Fresh produce sales dip at U.S. retail, with fruit leading the decline
Fresh produce sales growth at U.S. retail in the week ended June 28 saw its lowest year-on-year gain since mid-April, with total fruit sales coming in on par with the same week last year.
Sales of fresh produce were up 5.8% in the week, a sharp drop from the previous two months. Fresh fruit growth was negligible at 0.2%, while fresh vegetables were up 12.5%.
Frozen and canned produce sales still performed strongly, registering growth of 15.1% and 22% respectively.
“Banking on elevated everyday demand alone, we expected this week to be down from the prior week,” said Joe Watson, VP of Membership and Engagement for the Produce Marketing Association (PMA).
“However, the decline to single-digit gains shows that we need to continue to work hard to stay ahead of last year. Next week, we will have the benefit of the July 4th holiday, but after that, we have many regular weeks until Labor Day and going back to our basic merchandising principles to optimize planned and impulse purchases is key.”
Jonna Parker, Team Lead, Fresh for IRI, said the "meager fruit gain is a bit worrisome".
“With the great assortment of summer fruits and all the added meal occasions, fruit should have good opportunity to gain year-over-year," she said.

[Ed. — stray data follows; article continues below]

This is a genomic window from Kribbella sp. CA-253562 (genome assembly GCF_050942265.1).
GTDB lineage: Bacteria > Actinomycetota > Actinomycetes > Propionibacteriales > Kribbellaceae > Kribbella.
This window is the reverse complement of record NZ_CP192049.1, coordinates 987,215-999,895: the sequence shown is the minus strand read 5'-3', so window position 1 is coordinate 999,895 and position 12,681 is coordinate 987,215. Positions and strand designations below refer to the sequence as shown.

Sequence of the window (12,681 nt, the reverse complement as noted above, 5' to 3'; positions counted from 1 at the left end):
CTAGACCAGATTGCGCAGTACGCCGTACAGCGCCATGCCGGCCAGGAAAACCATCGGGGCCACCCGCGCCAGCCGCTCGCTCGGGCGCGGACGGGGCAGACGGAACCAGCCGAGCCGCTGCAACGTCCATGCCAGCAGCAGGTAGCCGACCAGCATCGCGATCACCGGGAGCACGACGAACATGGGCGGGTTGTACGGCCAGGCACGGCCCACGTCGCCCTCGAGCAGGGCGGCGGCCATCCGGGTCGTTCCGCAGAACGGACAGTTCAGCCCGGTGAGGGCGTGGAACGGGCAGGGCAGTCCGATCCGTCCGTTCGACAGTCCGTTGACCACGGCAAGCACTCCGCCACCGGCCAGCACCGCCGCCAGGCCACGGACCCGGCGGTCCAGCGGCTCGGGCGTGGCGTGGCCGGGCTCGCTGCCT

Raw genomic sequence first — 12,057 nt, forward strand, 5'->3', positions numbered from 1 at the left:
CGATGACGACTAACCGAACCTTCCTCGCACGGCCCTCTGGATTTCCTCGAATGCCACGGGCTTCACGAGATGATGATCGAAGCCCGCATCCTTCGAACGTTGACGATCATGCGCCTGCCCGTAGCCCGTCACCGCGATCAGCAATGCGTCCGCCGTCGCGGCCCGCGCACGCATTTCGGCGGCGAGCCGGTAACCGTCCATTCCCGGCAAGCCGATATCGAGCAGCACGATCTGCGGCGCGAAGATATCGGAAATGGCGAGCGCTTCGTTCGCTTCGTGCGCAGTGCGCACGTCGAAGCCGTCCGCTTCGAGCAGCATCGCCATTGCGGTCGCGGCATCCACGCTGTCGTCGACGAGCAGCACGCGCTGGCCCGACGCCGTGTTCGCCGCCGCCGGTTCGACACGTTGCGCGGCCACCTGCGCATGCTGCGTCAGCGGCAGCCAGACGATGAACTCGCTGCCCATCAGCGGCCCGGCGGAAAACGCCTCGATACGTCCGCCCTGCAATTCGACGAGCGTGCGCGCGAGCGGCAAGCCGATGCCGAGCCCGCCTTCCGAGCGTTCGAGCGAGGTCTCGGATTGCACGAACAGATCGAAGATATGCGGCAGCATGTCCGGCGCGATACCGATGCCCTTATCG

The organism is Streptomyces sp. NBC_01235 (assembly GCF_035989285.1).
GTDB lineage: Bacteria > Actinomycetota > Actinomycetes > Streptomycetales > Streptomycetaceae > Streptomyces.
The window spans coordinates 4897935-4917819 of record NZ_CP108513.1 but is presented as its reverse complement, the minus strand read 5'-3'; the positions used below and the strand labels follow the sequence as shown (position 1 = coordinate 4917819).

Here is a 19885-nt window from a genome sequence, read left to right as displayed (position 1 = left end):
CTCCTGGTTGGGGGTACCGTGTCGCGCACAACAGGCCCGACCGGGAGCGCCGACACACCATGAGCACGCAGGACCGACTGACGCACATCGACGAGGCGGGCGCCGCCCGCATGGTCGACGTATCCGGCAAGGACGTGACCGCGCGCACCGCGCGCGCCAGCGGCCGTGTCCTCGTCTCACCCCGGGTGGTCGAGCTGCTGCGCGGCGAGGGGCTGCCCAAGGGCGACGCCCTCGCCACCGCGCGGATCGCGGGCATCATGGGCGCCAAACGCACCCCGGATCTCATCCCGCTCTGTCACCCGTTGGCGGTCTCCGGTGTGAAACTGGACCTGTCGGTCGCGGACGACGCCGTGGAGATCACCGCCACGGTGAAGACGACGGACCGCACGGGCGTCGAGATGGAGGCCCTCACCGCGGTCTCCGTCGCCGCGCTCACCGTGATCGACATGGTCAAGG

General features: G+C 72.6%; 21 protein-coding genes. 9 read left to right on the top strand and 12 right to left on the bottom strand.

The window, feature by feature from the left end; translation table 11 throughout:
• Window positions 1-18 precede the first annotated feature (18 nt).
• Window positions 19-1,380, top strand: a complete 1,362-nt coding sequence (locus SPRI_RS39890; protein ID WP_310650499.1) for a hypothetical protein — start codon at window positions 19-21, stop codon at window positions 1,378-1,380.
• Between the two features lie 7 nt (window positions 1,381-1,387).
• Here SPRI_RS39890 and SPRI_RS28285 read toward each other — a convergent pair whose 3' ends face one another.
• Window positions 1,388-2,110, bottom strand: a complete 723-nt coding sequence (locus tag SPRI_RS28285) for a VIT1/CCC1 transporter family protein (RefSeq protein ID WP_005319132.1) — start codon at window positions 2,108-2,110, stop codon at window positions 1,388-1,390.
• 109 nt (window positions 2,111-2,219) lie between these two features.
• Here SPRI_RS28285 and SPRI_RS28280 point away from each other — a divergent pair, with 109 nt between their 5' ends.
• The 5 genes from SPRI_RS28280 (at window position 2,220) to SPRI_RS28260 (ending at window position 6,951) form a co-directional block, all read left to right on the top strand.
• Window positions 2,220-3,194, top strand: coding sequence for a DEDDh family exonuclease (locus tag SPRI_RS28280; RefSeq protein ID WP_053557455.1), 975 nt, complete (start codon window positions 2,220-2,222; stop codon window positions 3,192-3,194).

"At the same time, we know fruit is much more impulse driven versus vegetables and the lack of trips no doubt has a negative impact. That means the solution is optimizing planned fruit purchases by driving demand beyond the four walls of the store."
Despite much lower gains for fresh versus frozen and canned, the produce department held steady at 83% of total fruit and vegetable sales across the store.
At $1.36bn in sales during the week of June 28, fresh produce is significantly larger than canned ($155m) and frozen fruits and vegetables ($124m), which means growth percentages are likely to be much lower.
“It is good to see that despite the drop in sales gains, fresh produce maintained its share,” said Watson. “That means that shoppers were simply buying less overall, not just fresh produce. However, while climbing back up, foodservice sales continue to be down and this is retail’s time to help grower/shippers offset the loss in business on the restaurant side.”
The weak fresh fruit gains relate back to declines in several key summer categories, including melons, cherries, grapes and peaches.
“Only the orange category is left with high double-digit gains, with others in low or mid single digits. I think there is a big lesson in the strength of oranges since the onset of the pandemic and that is nutritional benefits," Parker said.
In contrast to fruit, all top 10 vegetables increased in dollar sales versus year ago and many did so with double-digit gains. Lettuce was the top sales category at nearly double the sales of tomatoes and potatoes followed in third.
“The strength in the overall vegetable number comes from high consumer engagement across the board versus just a handful of big sellers,” said Parker.
“These are all cooking and snacking basics that show consumers are still preparing breakfast, lunch and dinner at home at greater rates than they were pre-pandemic. With carrots and broccoli sharing the number nine slot, squash made it into the top 10 this week — a great example of how the summer harvest can help boost department sales.”